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“Centerra operates on a fully legal contract, signed by previous Kyrgyz officials,” said Asel Doolotkeldieva, a researcher in Kyrgyz politics the University of Exeter in Britain. “This contract is not to be overruled by street protesters or a bunch of revolutionary-oriented politicians.”

Still, others say that a lack of transparency in the government’s dealings with Centerra Gold has raised suspicions over who is benefiting from Kumtor’s wealth.

Bakyt Beshimov, a former Kyrgyz parliamentarian living in the U.S., says that politicians have long used Kumtor for political and financial ends.

Kumtor, from the beginning, was a corrupt project,” Mr. Beshimov said. “More than 30 percent of Kumtor belongs to Centerra Gold, more than 30 percent belongs to the Kyrgyz government. The question is, who owns the third part of the share? It’s uncertain. [Centerra Gold] explains that the shares were bought on the financial market, but that’s not so convincing for the Kyrgyz public.”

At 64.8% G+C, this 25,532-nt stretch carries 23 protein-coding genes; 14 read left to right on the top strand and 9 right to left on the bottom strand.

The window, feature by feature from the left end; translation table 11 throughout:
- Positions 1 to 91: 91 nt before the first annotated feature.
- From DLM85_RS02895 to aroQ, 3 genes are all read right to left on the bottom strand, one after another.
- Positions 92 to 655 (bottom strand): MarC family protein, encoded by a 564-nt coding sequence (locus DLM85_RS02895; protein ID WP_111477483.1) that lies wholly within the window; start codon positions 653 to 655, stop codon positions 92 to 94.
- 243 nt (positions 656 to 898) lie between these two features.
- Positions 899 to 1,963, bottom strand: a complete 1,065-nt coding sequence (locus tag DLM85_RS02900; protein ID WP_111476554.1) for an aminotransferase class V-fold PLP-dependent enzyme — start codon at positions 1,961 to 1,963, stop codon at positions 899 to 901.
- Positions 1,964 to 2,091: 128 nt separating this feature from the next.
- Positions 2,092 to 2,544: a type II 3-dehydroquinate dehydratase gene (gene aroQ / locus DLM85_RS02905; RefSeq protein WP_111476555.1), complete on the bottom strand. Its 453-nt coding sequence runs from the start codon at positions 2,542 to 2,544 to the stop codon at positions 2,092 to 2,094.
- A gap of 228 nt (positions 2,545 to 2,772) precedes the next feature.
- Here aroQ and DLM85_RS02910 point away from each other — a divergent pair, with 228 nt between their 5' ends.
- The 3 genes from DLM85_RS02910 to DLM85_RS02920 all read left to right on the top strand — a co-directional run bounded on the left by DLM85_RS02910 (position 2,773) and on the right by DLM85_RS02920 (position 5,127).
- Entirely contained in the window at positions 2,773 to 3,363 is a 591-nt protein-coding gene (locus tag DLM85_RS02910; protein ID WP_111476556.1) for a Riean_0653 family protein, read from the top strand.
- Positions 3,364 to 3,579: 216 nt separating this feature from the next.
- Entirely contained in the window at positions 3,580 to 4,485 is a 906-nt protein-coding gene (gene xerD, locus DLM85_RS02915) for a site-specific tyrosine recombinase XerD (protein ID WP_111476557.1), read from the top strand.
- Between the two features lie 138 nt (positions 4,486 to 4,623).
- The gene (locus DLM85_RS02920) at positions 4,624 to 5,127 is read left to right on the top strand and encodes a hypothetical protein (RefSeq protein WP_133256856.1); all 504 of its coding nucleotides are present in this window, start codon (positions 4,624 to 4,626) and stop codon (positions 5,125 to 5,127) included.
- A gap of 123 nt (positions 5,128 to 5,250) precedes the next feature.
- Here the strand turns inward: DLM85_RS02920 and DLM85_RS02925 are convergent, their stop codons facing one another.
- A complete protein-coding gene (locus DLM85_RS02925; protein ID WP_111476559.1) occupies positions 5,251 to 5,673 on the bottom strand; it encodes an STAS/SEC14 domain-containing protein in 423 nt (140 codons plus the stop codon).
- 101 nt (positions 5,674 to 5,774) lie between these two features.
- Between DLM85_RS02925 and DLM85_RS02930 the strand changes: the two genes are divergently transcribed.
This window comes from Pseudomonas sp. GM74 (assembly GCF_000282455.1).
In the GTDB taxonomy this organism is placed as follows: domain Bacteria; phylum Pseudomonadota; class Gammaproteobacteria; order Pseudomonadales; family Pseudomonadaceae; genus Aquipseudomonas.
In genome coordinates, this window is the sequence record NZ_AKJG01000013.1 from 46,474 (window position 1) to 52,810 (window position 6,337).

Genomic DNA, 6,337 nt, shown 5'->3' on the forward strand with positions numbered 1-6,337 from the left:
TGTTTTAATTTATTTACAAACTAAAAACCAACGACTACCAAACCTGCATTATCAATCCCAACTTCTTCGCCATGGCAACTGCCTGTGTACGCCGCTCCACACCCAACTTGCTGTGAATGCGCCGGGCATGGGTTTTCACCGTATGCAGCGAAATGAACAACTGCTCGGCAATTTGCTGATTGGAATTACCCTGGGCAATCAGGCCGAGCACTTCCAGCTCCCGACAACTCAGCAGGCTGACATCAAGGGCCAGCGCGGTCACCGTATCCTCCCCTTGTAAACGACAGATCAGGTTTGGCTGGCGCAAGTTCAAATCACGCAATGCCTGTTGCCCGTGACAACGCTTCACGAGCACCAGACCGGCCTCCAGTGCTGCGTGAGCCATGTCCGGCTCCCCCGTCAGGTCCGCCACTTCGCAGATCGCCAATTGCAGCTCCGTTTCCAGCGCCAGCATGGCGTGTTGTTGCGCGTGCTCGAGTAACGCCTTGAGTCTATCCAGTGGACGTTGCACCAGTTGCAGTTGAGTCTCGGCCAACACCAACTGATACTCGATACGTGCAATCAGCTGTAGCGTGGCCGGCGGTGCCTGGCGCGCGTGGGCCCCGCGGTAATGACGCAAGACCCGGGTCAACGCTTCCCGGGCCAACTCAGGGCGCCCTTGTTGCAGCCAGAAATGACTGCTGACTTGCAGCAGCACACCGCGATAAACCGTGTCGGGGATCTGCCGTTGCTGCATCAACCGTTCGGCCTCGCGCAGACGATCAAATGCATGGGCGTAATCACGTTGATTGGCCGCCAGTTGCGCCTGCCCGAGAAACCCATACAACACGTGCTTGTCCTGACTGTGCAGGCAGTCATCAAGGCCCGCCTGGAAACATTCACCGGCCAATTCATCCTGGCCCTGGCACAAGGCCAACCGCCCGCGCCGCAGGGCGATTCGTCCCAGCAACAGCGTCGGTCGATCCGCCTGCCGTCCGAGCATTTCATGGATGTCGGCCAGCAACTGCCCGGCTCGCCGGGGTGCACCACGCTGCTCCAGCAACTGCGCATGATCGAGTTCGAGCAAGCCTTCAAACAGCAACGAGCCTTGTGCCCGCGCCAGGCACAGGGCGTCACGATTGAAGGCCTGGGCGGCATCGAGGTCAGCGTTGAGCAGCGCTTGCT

The environmental impact of the mine is also an emotive issue in Kyrgyzstan: In 1998, a cyanide spillage poisoned water supplies close to the mine.